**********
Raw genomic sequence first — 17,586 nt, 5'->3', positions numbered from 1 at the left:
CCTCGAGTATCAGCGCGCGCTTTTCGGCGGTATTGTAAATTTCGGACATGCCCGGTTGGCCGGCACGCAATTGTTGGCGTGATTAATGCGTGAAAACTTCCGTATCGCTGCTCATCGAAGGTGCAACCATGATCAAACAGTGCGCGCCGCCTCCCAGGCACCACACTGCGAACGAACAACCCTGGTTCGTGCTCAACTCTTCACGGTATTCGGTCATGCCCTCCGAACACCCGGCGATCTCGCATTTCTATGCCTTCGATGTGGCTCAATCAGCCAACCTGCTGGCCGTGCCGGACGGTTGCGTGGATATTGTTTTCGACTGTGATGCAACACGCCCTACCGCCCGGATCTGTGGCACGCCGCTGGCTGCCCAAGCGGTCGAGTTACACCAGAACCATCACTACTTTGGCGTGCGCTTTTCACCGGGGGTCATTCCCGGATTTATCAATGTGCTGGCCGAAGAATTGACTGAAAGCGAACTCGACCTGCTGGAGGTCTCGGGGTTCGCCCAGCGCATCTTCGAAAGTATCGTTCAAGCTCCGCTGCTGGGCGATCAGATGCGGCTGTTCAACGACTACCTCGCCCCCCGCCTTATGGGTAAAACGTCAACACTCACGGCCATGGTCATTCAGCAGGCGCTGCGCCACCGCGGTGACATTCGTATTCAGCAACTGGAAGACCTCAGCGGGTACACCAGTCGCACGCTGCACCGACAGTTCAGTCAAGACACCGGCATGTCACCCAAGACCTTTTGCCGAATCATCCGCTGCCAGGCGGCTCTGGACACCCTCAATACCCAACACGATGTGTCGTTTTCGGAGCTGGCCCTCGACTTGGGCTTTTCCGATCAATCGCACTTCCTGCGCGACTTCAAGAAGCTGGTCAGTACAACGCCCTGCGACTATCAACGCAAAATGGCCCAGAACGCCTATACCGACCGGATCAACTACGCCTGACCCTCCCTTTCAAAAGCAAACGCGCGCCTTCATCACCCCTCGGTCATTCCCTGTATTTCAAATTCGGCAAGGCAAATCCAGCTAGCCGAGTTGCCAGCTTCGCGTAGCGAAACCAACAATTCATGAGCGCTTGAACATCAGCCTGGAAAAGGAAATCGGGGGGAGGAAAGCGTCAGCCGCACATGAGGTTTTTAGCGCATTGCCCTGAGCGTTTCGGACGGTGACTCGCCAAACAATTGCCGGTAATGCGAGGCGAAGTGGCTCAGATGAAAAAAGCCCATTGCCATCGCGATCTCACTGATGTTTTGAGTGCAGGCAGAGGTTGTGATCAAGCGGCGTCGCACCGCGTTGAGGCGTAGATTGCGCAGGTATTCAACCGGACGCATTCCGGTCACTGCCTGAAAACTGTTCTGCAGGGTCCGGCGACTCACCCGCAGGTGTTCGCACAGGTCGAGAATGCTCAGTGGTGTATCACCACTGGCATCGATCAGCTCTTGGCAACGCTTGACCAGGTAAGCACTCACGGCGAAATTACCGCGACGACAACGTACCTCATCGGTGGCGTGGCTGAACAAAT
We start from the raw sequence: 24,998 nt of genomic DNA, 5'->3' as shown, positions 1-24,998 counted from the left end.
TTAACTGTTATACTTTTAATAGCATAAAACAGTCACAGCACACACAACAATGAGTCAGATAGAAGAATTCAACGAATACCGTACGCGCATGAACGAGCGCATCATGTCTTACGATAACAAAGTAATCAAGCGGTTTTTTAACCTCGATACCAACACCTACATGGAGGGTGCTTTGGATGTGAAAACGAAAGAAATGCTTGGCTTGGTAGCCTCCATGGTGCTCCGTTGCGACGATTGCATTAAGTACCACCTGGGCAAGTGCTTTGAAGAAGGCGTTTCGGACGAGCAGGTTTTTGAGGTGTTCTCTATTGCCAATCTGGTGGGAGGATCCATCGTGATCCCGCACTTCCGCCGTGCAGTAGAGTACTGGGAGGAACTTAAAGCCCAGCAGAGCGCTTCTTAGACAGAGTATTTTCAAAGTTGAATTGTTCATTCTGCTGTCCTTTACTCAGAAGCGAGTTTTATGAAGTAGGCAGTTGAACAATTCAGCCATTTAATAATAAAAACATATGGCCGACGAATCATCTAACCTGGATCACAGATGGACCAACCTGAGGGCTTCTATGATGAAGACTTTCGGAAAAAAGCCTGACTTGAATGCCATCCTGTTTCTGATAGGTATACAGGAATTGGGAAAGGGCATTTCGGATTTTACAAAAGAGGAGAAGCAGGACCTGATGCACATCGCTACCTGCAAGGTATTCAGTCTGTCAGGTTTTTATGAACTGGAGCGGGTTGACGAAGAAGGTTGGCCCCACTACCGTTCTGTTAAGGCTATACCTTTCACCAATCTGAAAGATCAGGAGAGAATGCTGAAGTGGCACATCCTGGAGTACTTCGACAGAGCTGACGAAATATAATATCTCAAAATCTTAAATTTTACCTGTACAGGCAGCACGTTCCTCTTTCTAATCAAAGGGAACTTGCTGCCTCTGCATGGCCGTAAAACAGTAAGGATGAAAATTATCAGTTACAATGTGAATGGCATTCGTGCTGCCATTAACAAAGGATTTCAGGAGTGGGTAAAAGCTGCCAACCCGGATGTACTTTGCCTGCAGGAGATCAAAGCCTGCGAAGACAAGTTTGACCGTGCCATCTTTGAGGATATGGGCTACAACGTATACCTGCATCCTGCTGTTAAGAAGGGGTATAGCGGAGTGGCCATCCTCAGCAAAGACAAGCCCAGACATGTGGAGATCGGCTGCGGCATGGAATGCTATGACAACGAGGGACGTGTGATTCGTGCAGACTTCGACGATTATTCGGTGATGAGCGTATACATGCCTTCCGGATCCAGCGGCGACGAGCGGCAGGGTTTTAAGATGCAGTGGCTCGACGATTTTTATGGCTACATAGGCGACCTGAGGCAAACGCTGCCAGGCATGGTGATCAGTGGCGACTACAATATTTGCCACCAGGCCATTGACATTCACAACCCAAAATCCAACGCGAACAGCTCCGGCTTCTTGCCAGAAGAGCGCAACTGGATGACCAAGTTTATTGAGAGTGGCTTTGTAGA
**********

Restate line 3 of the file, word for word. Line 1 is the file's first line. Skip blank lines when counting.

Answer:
We start from the raw sequence: 24,998 nt of genomic DNA, 5'->3' as shown, positions 1-24,998 counted from the left end.